Five men have been sentenced after hacking into an e-mail account and attempting to steal more than £3 million from a London businessman.
All five suspects were convicted at Southwark Crown Court on Wednesday, 22 May following a five-month trial. They were sentenced at the same court on Friday, 21 June.
Anthony Oshodi, 49 (1.1.1970) of Dumbreck Road, SE9 was found guilty of one count of money laundering, one count of possession of a false identity document and three counts of possession of articles for use in fraud. He was jailed for six years and six months.
Oshodi fled three weeks into the trial but was convicted and sentenced in absence.
Foyjul Islam, 51 (20.12.1967) of Aberfeldy Street, E14 was found guilty of one count of money laundering. He was jailed for two years and six months.
Mohammed Siddique, 32 (12.10.1986) of Chancellor Way, Dagenham, RM8 was found guilty of three counts of money laundering. He was jailed for six years.
Mohammed Rafeek, 34 (13.7.1984) of Hockley Avenue, E6 was found guilty of two counts of money laundering. He was jailed for two years and six months.
Meharoof Muttiyan, 35 (27.8.1983) of Hockley Avenue, E6 was found guilty of money laundering. He was jailed for one year and eight months.
The group were convicted following a complex investigation carried out by the Metropolitan Police Service’s Cyber Crime Unit (MPCCU) over four years.
The suspects carried out their scam by altering the email account of a single victim, enabling them to send emails without his knowledge and preventing him from viewing messages from his accountant and bank.
In January 2015 the group sent several emails from the victim’s account to his bank requesting payment be made to a number of people. The payment was requested through fraudulent invoices containing account numbers belonging to the suspects.
Between 8 and 13 January 2015 approximately £1.3 million was transferred into three accounts, one of which belonged to Muttiyan.
He made a series of further transfers in an effort to mask the money.
Detectives managed to identify each suspect through the examination of banking, phone and computer records. Over the course of several months, they pieced together key evidence of the money trail, patterns of communication and the ownership of individual devices linked to the offences.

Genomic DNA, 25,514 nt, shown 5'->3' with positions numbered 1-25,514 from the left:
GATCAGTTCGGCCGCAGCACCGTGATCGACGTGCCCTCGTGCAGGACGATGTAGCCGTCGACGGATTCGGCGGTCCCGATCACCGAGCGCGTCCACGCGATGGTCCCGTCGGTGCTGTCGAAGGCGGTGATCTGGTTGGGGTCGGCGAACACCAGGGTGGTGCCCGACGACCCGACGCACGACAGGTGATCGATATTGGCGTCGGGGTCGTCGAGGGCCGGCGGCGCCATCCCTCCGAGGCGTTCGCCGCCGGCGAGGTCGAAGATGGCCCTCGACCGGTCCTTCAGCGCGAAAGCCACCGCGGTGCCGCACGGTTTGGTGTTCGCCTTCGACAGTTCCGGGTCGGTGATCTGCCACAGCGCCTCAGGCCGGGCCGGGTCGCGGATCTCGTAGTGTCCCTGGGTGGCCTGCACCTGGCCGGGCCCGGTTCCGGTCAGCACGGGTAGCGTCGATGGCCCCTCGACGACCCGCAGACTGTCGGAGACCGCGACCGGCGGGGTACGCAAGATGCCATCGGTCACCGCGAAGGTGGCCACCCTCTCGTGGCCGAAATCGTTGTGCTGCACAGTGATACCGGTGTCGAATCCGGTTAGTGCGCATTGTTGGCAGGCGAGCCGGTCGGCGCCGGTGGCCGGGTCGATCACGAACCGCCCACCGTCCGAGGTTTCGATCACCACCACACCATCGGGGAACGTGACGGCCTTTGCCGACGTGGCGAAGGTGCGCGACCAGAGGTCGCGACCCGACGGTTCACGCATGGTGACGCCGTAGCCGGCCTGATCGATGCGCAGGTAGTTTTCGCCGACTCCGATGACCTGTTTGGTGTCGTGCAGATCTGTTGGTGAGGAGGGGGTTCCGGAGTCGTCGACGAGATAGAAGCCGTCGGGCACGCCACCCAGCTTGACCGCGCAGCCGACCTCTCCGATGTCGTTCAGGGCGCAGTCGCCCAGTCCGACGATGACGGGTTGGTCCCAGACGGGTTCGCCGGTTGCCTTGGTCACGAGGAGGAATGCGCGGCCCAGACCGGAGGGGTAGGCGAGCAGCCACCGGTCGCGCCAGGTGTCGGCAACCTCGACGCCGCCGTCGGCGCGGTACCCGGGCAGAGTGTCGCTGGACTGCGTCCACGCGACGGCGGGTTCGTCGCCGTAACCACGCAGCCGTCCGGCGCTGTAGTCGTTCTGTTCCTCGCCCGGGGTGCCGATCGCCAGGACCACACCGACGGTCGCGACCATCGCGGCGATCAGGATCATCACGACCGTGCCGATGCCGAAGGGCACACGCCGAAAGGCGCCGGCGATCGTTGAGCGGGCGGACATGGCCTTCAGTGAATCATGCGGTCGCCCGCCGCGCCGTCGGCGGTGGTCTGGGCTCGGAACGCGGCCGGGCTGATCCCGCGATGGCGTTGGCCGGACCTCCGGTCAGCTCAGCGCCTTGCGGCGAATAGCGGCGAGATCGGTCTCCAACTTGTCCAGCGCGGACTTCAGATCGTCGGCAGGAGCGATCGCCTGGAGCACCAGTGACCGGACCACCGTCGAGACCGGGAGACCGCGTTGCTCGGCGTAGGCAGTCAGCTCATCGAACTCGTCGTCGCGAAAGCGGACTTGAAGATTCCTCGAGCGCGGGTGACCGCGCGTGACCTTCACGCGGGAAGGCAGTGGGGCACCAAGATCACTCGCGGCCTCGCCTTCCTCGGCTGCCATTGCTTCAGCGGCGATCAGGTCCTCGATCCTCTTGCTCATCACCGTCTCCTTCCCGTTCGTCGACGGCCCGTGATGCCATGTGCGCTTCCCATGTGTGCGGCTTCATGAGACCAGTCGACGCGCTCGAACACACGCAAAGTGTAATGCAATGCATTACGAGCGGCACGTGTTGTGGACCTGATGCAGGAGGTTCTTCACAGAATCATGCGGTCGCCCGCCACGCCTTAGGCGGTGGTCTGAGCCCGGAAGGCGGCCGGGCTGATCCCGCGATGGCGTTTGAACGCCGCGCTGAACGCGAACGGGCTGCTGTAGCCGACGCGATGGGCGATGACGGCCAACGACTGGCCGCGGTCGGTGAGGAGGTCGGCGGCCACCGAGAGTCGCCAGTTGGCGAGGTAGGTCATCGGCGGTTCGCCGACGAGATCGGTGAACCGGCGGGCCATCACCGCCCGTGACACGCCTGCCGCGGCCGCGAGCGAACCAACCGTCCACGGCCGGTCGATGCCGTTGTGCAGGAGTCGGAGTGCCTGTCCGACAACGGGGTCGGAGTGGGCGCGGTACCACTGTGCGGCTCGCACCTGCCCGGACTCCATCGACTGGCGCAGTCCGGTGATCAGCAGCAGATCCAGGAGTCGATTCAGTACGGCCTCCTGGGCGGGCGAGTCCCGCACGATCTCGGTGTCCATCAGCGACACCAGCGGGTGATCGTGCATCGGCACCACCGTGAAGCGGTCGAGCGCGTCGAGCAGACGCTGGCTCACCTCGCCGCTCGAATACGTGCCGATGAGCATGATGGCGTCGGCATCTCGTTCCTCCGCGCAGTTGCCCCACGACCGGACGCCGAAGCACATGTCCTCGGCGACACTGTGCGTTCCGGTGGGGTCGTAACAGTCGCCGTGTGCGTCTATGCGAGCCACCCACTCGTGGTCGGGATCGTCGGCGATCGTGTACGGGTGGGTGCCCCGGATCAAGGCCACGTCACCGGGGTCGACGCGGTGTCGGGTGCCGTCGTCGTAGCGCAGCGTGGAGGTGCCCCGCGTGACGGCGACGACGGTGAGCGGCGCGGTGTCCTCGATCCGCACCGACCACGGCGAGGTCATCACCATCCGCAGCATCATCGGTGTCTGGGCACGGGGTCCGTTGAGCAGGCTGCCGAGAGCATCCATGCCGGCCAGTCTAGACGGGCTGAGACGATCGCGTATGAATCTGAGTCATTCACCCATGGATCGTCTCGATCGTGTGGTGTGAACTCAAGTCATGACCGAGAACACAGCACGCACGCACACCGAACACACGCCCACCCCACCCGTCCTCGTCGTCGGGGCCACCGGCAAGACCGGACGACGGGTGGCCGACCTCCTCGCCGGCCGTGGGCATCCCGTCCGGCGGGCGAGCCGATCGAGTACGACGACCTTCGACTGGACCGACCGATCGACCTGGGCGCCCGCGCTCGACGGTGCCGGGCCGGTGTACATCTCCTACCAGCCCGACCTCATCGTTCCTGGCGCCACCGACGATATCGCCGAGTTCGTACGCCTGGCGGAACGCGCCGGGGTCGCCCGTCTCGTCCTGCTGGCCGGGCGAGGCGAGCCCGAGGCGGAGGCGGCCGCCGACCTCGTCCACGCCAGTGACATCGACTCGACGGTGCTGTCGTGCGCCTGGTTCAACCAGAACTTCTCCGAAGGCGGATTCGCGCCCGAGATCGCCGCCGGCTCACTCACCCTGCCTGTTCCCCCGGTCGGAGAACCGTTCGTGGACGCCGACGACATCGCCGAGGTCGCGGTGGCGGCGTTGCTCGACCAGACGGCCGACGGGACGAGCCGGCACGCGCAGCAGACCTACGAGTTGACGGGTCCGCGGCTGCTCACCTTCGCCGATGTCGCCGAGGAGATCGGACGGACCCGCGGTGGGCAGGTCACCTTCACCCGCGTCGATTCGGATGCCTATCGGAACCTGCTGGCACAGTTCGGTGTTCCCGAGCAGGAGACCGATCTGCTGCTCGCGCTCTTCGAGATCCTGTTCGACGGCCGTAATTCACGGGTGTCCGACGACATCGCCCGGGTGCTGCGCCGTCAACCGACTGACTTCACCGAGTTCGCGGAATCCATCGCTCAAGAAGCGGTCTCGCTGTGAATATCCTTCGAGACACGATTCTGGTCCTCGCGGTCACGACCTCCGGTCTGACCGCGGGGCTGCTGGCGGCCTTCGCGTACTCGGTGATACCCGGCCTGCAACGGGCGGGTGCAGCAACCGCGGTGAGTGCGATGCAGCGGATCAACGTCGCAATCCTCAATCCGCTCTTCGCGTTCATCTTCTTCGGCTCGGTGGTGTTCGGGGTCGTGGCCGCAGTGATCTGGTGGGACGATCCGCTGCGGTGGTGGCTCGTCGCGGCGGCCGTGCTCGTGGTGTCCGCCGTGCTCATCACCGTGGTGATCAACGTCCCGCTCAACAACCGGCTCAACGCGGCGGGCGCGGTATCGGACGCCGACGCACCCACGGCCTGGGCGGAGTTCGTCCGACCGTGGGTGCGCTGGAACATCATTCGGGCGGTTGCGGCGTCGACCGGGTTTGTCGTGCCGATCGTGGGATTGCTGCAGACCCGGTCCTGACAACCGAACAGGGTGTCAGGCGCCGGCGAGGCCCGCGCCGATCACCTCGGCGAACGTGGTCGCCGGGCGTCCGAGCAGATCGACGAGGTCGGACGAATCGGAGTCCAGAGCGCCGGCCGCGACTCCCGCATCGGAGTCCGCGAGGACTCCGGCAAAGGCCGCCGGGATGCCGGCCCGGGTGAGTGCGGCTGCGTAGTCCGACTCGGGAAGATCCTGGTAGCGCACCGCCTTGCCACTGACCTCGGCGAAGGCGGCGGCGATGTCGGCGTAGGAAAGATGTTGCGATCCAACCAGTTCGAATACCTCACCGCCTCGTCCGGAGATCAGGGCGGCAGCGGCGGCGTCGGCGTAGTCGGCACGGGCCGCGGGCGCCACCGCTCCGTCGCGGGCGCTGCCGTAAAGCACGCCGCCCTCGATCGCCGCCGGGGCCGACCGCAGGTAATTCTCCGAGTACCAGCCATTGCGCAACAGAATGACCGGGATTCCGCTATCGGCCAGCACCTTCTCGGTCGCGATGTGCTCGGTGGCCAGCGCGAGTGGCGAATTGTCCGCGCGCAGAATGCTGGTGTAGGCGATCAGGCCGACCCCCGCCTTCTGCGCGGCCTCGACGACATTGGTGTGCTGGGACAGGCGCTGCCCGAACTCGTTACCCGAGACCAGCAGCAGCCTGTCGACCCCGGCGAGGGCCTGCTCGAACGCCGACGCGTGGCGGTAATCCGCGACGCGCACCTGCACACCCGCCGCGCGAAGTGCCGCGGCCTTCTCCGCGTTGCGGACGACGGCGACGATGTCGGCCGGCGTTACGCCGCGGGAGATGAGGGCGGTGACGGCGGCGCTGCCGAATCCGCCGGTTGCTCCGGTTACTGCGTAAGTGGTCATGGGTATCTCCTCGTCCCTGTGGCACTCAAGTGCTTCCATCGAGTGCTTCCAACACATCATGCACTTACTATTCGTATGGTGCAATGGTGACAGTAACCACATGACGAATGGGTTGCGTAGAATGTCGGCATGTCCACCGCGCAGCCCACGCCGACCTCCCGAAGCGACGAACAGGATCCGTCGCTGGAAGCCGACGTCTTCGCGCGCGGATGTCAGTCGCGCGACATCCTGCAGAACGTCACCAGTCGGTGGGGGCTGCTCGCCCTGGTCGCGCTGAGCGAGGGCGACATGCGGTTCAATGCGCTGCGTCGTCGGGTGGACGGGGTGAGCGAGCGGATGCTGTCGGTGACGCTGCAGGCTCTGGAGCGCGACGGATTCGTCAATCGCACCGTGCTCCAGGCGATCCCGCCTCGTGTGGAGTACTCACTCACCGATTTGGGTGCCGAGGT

Officers carried out searches on the home addresses of each suspect. They seized more than 50 electronic items including computers, mobile phones and digital storage devices.
Examination of the devices revealed messages between Oshodi and Siddique discussing the stolen money and Siddique and Islam exchanged instructions on how to launder the money and evade law enforcement.
The investigation revealed Oshodi’s links to the hacking of the victim’s e-mail account and his outsourcing of the laundering of £600,000 of the funds to Siddique.
He was linked to additional laundering offences. Two envelopes were seized from his address during the search – one containing five stolen cheques, the largest of the three being worth £51,000 – and the other containing five stolen bankcards, one with a balance of £28,000.
His computer also contained copies of 1000 third party passports and bank cards which were used to create false identities.
Muttiyan acted as a primary money mule, transferring cash through the bank accounts of a petrol station, an insurance claims company, and a computer business owned by the group. Siddique organised the distribution of £600,000 and was found to be involved in two separate money-laundering offences.
Muttiyan was also linked to additional money laundering offences and was found in possession of a fraudulent £28,000 cheque.
Rafeek had led the process of receiving and distributing more than £250,000 while Islam sourced accounts to receive the stolen funds, and facilitated the transfers to evade detection.
Detective Constable Barry Steel from the Met’s Cyber Crime Unit said: “This was a complicated and protracted investigation which uncovered a network of apparently legitimate businessmen involved in large scale laundering of the proceeds of online criminality.
“This case should demonstrate how determined the Met is in identifying, disrupting and prosecuting those intent on committing crime online and protecting people and businesses across the city.
“Officers on this case spent years tracing the actions of this group in order to bring them before the courts. They trawled through thousands of pieces of evidence, and linked each suspect to this fraud.
“Oshodi fled three weeks into this trial, but due to the level of evidence produced against him, the jury was able to convict in his absence. We will continue to pursue Oshodi and bring him to justice for his part in this crime. I would ask anyone with information regarding his whereabouts to contact the Cyber Crime Unit directly on 0207 230 8475. Alternatively you can call Crimestoppers anonymously on 0800 555 111.”